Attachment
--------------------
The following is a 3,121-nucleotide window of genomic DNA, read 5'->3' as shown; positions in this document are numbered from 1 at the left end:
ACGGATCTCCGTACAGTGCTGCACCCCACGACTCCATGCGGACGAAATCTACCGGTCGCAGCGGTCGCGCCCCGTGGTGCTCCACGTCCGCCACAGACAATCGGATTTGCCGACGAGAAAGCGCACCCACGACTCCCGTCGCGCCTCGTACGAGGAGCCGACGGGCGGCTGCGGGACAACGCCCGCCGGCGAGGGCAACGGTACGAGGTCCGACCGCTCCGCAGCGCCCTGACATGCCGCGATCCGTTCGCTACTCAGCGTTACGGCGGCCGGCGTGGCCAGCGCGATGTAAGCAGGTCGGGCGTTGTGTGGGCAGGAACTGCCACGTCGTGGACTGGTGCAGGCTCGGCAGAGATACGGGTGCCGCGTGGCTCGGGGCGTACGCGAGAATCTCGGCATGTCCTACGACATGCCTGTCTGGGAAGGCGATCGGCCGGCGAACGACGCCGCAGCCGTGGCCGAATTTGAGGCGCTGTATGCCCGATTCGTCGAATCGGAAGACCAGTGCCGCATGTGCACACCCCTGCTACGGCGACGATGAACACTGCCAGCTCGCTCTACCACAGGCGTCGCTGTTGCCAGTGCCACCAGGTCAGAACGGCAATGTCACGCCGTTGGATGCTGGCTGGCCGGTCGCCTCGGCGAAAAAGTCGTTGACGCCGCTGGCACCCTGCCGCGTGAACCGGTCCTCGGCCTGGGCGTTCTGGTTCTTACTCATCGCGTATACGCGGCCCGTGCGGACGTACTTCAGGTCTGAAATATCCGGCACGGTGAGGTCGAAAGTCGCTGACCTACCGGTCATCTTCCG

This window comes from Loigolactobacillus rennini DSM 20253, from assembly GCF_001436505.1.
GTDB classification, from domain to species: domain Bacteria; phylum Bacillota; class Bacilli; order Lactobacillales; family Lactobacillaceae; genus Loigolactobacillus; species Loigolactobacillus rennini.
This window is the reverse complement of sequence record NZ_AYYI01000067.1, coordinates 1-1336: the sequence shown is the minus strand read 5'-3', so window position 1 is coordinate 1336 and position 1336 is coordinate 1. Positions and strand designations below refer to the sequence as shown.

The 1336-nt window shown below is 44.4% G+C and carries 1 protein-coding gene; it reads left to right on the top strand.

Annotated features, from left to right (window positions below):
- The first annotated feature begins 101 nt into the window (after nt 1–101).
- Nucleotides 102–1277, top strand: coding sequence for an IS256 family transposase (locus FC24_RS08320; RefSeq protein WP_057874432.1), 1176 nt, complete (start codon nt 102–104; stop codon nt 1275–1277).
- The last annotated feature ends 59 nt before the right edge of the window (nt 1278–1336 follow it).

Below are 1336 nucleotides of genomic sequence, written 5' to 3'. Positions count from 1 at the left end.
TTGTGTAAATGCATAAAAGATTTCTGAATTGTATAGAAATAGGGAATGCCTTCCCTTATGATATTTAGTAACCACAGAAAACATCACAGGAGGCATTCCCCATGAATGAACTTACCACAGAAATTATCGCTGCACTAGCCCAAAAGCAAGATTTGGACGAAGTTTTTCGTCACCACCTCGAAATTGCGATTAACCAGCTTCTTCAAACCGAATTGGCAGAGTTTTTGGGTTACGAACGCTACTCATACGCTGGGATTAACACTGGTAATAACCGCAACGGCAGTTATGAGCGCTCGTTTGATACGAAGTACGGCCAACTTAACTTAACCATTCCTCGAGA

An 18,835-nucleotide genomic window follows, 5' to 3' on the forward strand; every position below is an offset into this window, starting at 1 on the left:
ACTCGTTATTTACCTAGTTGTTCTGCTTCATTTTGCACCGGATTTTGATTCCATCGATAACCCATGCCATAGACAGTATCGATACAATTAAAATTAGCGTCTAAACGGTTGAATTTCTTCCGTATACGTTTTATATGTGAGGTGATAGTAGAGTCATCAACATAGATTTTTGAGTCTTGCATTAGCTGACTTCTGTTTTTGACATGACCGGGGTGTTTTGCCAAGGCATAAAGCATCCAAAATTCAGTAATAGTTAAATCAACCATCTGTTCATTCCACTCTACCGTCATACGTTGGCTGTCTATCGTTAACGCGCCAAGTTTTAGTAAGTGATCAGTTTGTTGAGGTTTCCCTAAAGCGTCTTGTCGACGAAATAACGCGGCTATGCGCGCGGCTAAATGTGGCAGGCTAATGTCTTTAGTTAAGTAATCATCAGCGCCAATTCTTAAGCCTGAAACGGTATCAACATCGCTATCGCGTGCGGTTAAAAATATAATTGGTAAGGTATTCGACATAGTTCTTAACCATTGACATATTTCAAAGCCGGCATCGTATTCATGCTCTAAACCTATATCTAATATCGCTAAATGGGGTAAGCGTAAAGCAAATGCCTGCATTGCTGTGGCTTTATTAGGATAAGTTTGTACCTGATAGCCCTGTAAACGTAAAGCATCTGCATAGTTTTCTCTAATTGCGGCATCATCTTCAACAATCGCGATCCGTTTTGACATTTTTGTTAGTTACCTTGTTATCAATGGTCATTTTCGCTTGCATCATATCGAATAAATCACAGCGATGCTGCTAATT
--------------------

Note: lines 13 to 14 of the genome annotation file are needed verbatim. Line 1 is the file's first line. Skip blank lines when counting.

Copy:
An 18,835-nucleotide genomic window follows, 5' to 3' on the forward strand; every position below is an offset into this window, starting at 1 on the left:
ACTCGTTATTTACCTAGTTGTTCTGCTTCATTTTGCACCGGATTTTGATTCCATCGATAACCCATGCCATAGACAGTATCGATACAATTAAAATTAGCGTCTAAACGGTTGAATTTCTTCCGTATACGTTTTATATGTGAGGTGATAGTAGAGTCATCAACATAGATTTTTGAGTCTTGCATTAGCTGACTTCTGTTTTTGACATGACCGGGGTGTTTTGCCAAGGCATAAAGCATCCAAAATTCAGTAATAGTTAAATCAACCATCTGTTCATTCCACTCTACCGTCATACGTTGGCTGTCTATCGTTAACGCGCCAAGTTTTAGTAAGTGATCAGTTTGTTGAGGTTTCCCTAAAGCGTCTTGTCGACGAAATAACGCGGCTATGCGCGCGGCTAAATGTGGCAGGCTAATGTCTTTAGTTAAGTAATCATCAGCGCCAATTCTTAAGCCTGAAACGGTATCAACATCGCTATCGCGTGCGGTTAAAAATATAATTGGTAAGGTATTCGACATAGTTCTTAACCATTGACATATTTCAAAGCCGGCATCGTATTCATGCTCTAAACCTATATCTAATATCGCTAAATGGGGTAAGCGTAAAGCAAATGCCTGCATTGCTGTGGCTTTATTAGGATAAGTTTGTACCTGATAGCCCTGTAAACGTAAAGCATCTGCATAGTTTTCTCTAATTGCGGCATCATCTTCAACAATCGCGATCCGTTTTGACATTTTTGTTAGTTACCTTGTTATCAATGGTCATTTTCGCTTGCATCATATCGAATAAATCACAGCGATGCTGCTAATT